Tuesday, 17 January 2012
Green Children from Outer Space
I first came across this theory at a talk given by Duncan Lunan at the World Science Fiction convention in Glasgow in 2005. Apparently he gave a similar talk at the Fortean Times UnConvention in 1997, but I missed it (looking back at the programme, this was because I was listening to Paul Devereux’s talk on Earthlights in the other auditorium!). I can’t remember all the details of Duncan’s theory, but I do remember being very impressed with it. His basic idea was that the children had been teleported to Earth from a distant planet which always keeps the same face towards its sun, and hence has a permanent “twilight zone”. The Knights Templar were also part of the theory, although I don’t remember exactly how they fitted in (they came into the story after the children had arrived on Earth... I don’t think anyone has ever suggested the Templars themselves came from another planet!).
I buttonholed Duncan after his talk, and told him he ought to write a book on the subject (this was just after The Da Vinci Code had come out, so mediaeval weirdness was the height of fashion). To my astonishment, he said he had written a book about it but it had been rejected by a string of publishers. However I’m pleased to see that the book will finally appear later this year: Children from the Sky: A Speculative Interpretation of a Mediaeval Mystery. (As an aside, Duncan Lunan is one of two famous people I’ve introduced myself to who insisted they’d met me before, even when I’m sure they hadn’t... the other was Lord Rees, the Astronomer Royal!).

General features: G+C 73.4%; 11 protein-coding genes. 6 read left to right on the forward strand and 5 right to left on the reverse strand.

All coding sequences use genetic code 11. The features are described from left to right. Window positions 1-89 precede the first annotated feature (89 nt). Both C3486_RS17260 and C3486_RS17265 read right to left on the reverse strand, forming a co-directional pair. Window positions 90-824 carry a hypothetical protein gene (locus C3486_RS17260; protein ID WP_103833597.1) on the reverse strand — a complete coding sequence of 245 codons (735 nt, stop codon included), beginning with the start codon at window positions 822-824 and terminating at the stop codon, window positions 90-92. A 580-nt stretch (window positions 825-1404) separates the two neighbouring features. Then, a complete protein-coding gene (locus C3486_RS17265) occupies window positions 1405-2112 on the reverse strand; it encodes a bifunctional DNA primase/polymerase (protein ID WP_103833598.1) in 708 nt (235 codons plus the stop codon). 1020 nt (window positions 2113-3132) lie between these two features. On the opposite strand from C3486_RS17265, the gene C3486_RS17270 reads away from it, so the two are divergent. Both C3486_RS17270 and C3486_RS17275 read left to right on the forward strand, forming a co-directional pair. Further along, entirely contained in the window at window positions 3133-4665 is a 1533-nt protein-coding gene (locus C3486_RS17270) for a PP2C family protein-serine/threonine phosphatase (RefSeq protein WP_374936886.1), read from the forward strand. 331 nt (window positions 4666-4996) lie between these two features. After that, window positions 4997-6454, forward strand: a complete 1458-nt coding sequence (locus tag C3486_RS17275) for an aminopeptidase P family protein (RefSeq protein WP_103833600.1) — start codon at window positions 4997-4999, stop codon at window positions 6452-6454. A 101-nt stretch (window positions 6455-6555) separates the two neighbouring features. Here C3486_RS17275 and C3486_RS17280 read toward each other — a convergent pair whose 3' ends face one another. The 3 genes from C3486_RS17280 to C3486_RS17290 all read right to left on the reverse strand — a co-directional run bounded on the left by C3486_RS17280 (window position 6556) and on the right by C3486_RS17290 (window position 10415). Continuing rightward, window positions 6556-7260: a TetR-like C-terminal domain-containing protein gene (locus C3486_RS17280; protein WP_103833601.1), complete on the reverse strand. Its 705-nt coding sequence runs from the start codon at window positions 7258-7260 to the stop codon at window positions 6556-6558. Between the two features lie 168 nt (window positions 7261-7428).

The idea that the Green Children came from another planet isn’t original to Duncan Lunan, and he doesn’t pretend it is. In fact, the idea is just about as old as it could possibly be. The notion of “coming from another planet” can’t really predate the notion that the planets are other worlds like the Earth. In the 12th century, when the Green Children appeared, “planets” were simply points of light in the sky that moved independently of the fixed stars. In The man who invented aliens, I described how the true nature of planets was first speculated on by Giordano Bruno in the 16th century. This speculation was picked up by the English writer Robert Burton in The Anatomy of Melancholy, published in 1621: “If the earth moves, it is a planet, and shines to them in the moon, and to the other planetary inhabitants, as the moon and they do to us upon the earth: but shine she doth, as Galileo, Kepler, and others prove, and then per consequens, the rest of the planets are inhabited.”
But are they inhabited by Green Children? Quite possibly, according to Burton a few sentences later: “Then (I say) the earth and they be planets alike, moved about the sun, the common centre of the world alike, and it may be those two green children which Nubrigensis speaks of in his time, that fell from heaven, came from thence.”